‘Addiction can be funny’: the standups tackling drugs, booze, psychosis and self-harm on stage

Rich Hardisty cut himself, Harriet Dyer numbed her pain with drugs. A new wave of comics are working out their issues in their acts. But is it really helping them? And should we be laughing?

The first and maybe only rule of comedy is that it has to be funny. But how do standups manage to wring laughter from life’s darkest moments? Rich Hardisty’s new show, Silly Boy, tackles his experience of mental illness, self-harm and anorexia. “Who wants to sit and hear a guy talk about that?” he asks. “But if I can tell you something funny, and drip those bits in, you’ll be like, ‘Oh yeah, good point!’ You’re more open when you’re laughing.”

Without those laughs, he says, his show would be “an ordeal”. Instead, Silly Boy is an absorbing hour in which Hardisty approaches psychosis and bipolar disorder with a surprising lightness. “I wanted to do a show where I got people to feel what it felt like. I want to show how we’re all just a series of events that shape who we are. We’re not as in control of our brains as we think.” Silly Boy explores how difficult childhood experiences led Hardisty to harbour a “compulsive” urge to hurt himself, escalating from biting the inside of his mouth until it bled to cutting himself so badly he was hospitalised. His mental pain eventually drove him to try heroin, although he avoided becoming addicted.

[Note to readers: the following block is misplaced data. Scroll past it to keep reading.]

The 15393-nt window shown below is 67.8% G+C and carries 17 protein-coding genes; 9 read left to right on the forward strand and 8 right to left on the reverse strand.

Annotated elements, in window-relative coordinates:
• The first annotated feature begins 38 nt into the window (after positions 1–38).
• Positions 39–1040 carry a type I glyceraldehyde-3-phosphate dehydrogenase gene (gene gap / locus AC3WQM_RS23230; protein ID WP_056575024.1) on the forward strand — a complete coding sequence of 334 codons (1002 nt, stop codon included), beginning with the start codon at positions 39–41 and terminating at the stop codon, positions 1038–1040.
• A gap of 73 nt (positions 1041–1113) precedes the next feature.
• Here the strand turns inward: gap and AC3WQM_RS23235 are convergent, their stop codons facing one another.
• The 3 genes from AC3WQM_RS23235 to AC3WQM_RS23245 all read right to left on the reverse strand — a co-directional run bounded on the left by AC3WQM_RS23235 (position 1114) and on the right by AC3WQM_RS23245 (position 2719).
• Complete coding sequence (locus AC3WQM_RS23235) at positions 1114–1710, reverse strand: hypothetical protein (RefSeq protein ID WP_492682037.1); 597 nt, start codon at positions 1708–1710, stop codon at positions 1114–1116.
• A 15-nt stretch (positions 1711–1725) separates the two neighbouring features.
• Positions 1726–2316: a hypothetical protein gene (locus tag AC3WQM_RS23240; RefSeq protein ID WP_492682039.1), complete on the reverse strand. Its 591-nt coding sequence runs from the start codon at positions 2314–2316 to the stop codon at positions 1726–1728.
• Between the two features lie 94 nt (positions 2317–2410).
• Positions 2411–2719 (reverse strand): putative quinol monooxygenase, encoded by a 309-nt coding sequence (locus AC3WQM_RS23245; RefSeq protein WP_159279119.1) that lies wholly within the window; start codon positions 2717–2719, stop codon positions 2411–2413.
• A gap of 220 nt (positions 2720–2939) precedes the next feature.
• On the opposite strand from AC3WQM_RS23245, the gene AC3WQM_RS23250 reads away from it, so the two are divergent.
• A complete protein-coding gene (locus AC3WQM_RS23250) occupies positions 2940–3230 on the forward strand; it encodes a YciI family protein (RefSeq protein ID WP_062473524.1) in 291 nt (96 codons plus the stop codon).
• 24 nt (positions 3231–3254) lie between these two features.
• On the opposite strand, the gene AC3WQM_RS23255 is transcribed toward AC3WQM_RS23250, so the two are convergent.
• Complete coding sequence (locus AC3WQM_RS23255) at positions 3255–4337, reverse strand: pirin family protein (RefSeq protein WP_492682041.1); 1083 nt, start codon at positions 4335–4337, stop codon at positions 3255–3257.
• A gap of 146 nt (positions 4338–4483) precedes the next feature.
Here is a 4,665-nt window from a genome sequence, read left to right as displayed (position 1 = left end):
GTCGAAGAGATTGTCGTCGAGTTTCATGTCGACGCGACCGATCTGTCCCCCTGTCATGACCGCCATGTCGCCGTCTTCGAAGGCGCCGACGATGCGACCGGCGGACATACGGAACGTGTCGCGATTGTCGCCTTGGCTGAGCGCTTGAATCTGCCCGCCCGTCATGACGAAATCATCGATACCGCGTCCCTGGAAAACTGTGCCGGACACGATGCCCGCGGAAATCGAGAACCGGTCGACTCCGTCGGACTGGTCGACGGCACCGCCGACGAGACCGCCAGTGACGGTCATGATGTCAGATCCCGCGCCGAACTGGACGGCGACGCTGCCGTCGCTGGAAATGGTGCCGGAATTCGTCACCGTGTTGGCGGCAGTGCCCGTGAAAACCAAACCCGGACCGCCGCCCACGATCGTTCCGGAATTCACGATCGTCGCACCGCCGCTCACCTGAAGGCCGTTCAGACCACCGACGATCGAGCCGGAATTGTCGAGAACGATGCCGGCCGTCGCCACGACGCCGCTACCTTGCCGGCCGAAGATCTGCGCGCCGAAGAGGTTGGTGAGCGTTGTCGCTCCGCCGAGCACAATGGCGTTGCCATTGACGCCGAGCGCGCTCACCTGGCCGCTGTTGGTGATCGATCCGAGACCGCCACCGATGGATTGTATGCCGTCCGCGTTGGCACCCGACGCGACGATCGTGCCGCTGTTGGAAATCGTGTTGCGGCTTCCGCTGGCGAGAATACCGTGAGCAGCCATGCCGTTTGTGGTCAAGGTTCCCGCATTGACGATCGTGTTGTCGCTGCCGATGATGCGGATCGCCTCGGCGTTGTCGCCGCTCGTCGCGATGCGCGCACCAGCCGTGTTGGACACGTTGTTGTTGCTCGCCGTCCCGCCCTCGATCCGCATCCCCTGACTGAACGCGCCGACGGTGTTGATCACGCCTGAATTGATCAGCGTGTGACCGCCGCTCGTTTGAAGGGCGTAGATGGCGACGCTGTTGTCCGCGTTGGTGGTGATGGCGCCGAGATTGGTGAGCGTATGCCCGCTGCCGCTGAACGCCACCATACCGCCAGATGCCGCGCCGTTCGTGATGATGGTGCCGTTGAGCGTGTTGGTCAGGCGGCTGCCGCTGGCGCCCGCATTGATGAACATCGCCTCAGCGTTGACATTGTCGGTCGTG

Continue reading…

Category: Mental Health